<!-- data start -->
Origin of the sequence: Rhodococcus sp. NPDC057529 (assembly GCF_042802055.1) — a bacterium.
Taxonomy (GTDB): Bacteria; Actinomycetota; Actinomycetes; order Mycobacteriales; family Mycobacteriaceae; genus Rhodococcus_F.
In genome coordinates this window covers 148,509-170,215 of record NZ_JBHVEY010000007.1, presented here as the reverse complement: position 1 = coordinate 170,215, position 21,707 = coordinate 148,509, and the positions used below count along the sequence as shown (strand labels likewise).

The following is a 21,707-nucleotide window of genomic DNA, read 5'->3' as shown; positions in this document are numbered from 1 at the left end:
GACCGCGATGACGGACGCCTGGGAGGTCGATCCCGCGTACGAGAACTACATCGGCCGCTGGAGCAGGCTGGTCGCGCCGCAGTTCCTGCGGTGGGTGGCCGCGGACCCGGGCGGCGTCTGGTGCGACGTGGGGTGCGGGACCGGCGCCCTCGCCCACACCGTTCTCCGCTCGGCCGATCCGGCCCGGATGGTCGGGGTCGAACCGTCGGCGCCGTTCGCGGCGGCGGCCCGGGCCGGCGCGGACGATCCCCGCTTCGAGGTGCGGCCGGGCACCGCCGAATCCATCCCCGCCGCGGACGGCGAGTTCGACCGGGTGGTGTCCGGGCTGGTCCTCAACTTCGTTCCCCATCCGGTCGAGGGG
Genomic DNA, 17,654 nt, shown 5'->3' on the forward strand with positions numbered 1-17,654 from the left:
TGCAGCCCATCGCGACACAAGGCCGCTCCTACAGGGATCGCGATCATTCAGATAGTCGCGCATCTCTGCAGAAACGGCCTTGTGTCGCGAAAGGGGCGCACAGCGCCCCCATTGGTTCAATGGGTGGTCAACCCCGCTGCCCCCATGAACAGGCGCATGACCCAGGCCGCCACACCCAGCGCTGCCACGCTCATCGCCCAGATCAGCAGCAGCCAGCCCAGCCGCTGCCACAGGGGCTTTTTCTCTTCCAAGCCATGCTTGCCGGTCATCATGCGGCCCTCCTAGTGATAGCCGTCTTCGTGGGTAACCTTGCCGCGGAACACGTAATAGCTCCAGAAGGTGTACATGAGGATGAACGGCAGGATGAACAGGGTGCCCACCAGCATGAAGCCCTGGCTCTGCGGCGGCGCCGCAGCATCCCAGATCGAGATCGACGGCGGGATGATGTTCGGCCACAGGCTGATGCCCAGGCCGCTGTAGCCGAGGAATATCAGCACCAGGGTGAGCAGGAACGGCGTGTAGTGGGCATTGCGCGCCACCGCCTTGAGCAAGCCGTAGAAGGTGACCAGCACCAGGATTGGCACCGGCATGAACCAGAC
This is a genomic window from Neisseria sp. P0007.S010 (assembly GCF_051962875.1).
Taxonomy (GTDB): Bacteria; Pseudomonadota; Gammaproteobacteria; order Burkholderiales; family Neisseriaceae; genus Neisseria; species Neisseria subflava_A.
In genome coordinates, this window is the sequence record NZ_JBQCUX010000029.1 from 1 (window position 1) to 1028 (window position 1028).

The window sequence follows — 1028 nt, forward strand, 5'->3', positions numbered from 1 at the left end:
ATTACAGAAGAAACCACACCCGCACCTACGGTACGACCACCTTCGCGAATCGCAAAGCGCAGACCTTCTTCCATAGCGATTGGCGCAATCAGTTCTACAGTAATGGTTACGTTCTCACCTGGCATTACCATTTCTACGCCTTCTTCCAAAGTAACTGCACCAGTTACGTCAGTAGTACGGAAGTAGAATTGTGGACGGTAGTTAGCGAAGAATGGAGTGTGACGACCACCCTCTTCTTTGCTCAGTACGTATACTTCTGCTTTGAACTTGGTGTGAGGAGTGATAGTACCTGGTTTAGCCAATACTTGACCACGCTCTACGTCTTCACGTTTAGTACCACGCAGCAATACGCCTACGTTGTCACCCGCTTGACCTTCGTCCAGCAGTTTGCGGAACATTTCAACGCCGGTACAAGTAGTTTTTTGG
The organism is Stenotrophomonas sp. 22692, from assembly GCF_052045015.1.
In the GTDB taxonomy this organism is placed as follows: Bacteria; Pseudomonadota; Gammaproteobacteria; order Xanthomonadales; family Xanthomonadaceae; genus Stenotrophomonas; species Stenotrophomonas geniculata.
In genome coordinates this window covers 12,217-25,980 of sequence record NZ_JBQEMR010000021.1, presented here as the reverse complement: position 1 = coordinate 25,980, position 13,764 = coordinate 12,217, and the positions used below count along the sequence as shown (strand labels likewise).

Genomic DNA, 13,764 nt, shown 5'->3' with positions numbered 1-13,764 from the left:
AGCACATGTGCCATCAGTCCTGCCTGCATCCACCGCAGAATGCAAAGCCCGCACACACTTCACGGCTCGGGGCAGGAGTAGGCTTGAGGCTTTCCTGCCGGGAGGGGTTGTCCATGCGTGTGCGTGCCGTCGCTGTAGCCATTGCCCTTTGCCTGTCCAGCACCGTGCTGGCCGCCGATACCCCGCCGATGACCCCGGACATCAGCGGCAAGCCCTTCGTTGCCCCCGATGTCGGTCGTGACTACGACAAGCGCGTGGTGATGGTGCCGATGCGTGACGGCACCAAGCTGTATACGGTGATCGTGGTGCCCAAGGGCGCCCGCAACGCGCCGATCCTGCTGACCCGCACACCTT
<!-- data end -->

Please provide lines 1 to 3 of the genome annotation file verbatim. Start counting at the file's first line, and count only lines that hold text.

Origin of the sequence: Rhodococcus sp. NPDC057529 (assembly GCF_042802055.1) — a bacterium.
Taxonomy (GTDB): Bacteria; Actinomycetota; Actinomycetes; order Mycobacteriales; family Mycobacteriaceae; genus Rhodococcus_F.
In genome coordinates this window covers 148,509-170,215 of record NZ_JBHVEY010000007.1, presented here as the reverse complement: position 1 = coordinate 170,215, position 21,707 = coordinate 148,509, and the positions used below count along the sequence as shown (strand labels likewise).